• I put pfsense this evening on a 400Mhz PII Compaq with 64MB. This machine ran IPcop (Linux) before just fine with two ethernet interfaces.

    Pfsense installation went through without major issues. However:

    The machine became incredibly slow. The text menu on the machine itself gave the response of an old CPM machine twenty five years ago.

    The webGUI on a 733Mhz PIII was almost unusable.

    Is it just us having slow machines or is there some other issue here ? Too little memory ?

    Anyway I had to take pfsense off again because we need the network tomorrow running.

    The main reason I wanted to try pfsense was to see AltQ in action. The rave review of one of the posters here regarding his VOIP QOS got me hooked.

    I find it hard to believe that pfsense is so slow as I experienced and would be interested in for all hints on what is going on.

    In any case: thanks for making the distribution available. It looks very promising.

    Best regards,


  • pfSense runs rather fast at a pcengines WRAP, an embedded platform with a 266 MHz and 128 MB RAM. It can push up to 28 mbit/s in factory default configuration. Some devs are using even soekris 4501, boards with 133 MHz and 64 MB RAM.  Even this works though 64 MB is really the low end configuration. Your issues must be somehow hardware related. Can you post more details about your hardware?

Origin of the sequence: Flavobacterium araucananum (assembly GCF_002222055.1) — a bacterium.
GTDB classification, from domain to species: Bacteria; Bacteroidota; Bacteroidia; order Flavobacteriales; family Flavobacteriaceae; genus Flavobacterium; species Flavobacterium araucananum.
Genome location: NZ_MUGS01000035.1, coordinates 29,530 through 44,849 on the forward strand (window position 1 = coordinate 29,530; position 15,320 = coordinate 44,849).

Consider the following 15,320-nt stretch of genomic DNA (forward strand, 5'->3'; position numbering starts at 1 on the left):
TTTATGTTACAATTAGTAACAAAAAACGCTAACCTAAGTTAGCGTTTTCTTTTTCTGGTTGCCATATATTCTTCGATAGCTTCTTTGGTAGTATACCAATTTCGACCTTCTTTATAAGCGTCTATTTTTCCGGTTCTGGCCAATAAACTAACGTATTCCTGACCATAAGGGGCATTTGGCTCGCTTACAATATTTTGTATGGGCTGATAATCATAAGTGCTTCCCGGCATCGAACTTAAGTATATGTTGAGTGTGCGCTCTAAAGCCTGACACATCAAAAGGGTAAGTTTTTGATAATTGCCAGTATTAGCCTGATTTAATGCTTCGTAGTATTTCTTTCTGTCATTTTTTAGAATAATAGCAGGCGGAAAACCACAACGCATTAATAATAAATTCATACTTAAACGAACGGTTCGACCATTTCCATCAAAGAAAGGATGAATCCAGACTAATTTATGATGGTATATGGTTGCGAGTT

• Ok, I have revisited Pfsense. It appears that some sloppy net-mask configuration in the wan interface slowed down things.

    I have pfsense running now and IT ROCKS. The QOS seems to work fine - I am trying to hold back my enthusiasm until the weekdays when our provider maxes-out his pipes.

    In any case I am most pleased that I got HFSC to work. I have a leased 2Mbit ethernet line here which seems to be shaped by the provider. On weekends I get bandwidth up to 8Mbits.

    My goal was to keep the possibility to use the 8Mbit when available and still have QOS for VOIP during weekdays when the pipe is much busier.

    So I configured the root queue at 2Mbit and removed the max limits on the default and lower priority queues. I capped only the top priority VOIP queue which has a guaranteed bandwidth. That setup seems to work.

    I made some tests with downloads at 8Mbit with an fast server at the other end and VOIP does to get through fine.

    I had previously a nasty VOIP problem namely that for a second after the other party picked up the phone I could not hear the start of the conversation. The QOS seemed to kick-in only with some slight delay losing some traffic. The QOS ran on IPCOP with HFSC. That problem seems to be gone.

    Anyway, I believe that if PFSENSE would stress more its QOS strengths that it will have a great future. The QOS wizard is just great and saves a lot of work.

    Thanks guys for making PFSense available. IPCOP has been deleted from the harddisk and replaced by Pfsense. I am keeping my fingers crossed for Monday, though :-)


  • Good news  ;D